undo the last local command
Reverse the effects of the last local command. A local command is one that
changed the currently checked out commit, that modified the contents of
local commits, or that changed local bookmarks. Examples of local commands
sl amend, and
You cannot use
sl undo to undo uncommited changes in the working copy,
or changes to remote bookmarks.
You can run
sl undo multiple times to undo a series of local commands.
Alternatively, you can explicitly specify the number of local commands to
--step. This number can also be specified as a positional
To undo the effects of
sl undo, run
sl redo. Run
sl help redo for more information.
--keep to preserve the state of the working copy. For example,
--keep when running
sl undo to reverse the effects of an
sl commit or
sl amend operation while still preserving changes
in the working copy. These changes will appear as pending changes.
--preview to see a graphical display that shows what
your smartlog will look like after you run the command. Specify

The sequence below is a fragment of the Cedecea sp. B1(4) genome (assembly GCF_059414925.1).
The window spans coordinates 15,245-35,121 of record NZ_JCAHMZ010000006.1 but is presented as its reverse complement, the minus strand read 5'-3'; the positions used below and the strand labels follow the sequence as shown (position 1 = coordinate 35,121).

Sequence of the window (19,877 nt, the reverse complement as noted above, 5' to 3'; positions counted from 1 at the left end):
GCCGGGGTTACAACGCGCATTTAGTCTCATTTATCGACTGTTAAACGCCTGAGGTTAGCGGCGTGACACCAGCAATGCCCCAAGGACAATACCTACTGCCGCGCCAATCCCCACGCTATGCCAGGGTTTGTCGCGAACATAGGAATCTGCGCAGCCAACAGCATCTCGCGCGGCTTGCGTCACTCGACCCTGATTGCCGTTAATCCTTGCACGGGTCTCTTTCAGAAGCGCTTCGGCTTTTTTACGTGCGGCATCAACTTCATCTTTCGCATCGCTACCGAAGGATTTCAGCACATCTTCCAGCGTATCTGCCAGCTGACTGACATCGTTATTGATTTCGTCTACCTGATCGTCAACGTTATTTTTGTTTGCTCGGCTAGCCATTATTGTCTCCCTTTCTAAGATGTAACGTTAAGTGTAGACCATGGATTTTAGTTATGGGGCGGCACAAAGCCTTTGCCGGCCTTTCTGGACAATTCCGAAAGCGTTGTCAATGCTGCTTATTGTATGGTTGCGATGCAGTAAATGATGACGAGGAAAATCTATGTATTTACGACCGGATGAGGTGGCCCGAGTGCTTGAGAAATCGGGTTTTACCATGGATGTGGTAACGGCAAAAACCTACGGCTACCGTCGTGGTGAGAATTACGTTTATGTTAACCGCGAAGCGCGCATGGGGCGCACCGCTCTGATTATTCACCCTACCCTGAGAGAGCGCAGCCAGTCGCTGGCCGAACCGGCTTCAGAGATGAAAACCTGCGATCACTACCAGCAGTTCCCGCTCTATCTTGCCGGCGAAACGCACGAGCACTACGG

--interactive for an interactive version of this preview in which
you can step backwards and forwards in the undo history.
sl undo cannot be used with non-local commands, or with commands
that are read-only.
sl undo will skip over these commands in the
For hybrid commands that result in both local and remote changes,
sl undo will undo the local changes, but not the remote changes.
sl pull --rebase might move remote/master and also
rebase local commits. In this situation,
sl undo will revert the
rebase, but not the change to remote/master.
Branch limits the scope of an undo to a group of local (draft) changectxs, identified by any one member of this group.
|absolute based on command index instead of relative undo|
|use interactive ui for undo|
|keep working copy changes|
|how many steps to undo back|
|see smartlog-like preview of future undo state|